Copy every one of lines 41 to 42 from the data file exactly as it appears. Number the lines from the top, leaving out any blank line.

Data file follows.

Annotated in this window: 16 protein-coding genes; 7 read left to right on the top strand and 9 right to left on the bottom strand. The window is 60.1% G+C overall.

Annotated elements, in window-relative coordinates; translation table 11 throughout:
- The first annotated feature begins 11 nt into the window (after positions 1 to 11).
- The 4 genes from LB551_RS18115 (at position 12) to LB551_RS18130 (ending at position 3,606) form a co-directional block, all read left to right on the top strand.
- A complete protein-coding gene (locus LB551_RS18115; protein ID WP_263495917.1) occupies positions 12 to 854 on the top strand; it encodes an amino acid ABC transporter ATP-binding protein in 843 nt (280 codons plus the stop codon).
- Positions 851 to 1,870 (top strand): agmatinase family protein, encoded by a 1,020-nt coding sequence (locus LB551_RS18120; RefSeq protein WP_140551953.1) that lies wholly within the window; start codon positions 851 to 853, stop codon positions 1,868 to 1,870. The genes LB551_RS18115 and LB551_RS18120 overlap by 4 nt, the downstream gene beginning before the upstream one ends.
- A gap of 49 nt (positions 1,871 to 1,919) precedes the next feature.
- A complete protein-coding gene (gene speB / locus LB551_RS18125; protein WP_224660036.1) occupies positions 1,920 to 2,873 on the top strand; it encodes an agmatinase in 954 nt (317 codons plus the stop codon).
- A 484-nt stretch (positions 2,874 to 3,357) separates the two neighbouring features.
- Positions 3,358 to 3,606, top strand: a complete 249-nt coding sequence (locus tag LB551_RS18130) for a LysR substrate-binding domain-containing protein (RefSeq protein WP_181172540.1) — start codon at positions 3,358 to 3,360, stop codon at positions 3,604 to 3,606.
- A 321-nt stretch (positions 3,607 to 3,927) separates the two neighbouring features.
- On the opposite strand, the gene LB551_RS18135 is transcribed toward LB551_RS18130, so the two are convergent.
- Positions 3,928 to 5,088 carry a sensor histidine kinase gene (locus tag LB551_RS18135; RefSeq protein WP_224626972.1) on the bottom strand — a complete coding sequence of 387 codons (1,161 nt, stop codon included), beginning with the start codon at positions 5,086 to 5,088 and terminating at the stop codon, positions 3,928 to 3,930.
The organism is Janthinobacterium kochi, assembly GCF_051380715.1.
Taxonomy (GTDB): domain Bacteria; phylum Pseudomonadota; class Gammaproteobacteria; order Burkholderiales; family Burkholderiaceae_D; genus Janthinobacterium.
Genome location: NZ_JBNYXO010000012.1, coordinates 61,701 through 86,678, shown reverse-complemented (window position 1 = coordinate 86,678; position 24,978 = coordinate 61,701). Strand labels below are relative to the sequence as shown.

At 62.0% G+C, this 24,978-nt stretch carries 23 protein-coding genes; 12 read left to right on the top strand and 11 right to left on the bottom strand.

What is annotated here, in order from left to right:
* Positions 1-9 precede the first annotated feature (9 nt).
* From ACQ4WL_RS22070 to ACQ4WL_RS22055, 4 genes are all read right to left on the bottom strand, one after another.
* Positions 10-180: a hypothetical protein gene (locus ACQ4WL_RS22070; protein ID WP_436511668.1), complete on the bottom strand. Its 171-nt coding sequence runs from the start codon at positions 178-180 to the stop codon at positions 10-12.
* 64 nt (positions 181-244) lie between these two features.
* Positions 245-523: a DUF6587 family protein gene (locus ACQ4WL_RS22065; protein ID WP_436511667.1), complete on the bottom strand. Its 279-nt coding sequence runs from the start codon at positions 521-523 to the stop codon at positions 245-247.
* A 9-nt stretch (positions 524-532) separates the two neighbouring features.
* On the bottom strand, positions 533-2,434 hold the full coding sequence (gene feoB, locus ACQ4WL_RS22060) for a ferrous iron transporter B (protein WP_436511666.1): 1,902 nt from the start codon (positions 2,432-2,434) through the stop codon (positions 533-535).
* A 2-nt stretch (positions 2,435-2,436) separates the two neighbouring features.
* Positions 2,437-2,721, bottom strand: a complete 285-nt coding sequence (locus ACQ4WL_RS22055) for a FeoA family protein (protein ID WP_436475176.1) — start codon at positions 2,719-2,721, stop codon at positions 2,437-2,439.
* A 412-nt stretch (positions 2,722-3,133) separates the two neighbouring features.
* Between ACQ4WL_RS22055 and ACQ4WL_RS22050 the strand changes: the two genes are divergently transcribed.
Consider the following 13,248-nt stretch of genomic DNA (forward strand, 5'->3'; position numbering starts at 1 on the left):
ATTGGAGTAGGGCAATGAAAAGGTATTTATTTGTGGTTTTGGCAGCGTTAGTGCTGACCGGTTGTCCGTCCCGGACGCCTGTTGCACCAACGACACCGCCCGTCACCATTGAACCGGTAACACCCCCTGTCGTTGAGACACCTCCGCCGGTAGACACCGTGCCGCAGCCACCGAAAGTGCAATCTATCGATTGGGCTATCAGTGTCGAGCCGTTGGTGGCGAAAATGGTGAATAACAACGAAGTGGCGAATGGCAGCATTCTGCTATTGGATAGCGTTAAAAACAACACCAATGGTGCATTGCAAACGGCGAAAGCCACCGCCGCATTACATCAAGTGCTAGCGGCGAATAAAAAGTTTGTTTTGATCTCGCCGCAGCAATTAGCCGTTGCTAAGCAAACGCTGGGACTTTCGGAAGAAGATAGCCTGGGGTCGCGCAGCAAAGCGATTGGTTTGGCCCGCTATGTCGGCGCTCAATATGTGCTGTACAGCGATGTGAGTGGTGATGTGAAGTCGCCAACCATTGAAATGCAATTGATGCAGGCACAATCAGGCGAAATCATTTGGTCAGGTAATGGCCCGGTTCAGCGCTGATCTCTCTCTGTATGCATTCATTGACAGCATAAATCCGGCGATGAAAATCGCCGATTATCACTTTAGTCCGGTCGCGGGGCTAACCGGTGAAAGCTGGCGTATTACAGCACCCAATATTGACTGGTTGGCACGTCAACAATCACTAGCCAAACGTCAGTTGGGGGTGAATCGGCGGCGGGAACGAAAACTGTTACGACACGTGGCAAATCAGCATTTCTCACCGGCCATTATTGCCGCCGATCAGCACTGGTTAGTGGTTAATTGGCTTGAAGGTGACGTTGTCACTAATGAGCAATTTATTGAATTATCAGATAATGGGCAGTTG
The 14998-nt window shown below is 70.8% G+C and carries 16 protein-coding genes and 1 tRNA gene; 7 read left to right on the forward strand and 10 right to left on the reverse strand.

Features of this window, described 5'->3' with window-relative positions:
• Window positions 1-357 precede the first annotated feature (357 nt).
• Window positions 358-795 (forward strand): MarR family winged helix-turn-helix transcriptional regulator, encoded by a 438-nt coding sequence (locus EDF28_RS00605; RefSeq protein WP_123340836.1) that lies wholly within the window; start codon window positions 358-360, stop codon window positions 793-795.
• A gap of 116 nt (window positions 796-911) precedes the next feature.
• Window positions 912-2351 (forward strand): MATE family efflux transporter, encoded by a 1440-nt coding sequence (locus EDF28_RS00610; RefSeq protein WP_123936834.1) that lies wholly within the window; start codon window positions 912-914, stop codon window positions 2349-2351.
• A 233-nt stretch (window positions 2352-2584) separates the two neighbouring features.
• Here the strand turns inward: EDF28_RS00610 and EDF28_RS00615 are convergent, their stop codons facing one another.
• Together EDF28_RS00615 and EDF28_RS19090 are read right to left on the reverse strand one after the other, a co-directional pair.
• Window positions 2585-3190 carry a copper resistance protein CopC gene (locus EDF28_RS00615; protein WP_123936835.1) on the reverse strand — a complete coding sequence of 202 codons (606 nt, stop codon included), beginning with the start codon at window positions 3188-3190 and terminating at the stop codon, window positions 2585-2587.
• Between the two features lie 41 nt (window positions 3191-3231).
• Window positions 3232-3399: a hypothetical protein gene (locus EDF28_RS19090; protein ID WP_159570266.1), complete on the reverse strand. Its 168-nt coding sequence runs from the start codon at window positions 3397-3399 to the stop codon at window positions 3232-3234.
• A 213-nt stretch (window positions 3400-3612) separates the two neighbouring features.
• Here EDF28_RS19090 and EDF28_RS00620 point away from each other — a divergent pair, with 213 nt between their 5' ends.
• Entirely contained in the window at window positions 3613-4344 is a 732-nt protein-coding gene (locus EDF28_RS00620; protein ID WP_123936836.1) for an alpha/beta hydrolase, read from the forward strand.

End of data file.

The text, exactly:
• Window positions 2585-3190 carry a copper resistance protein CopC gene (locus EDF28_RS00615; protein WP_123936835.1) on the reverse strand — a complete coding sequence of 202 codons (606 nt, stop codon included), beginning with the start codon at window positions 3188-3190 and terminating at the stop codon, window positions 2585-2587.
• Between the two features lie 41 nt (window positions 3191-3231).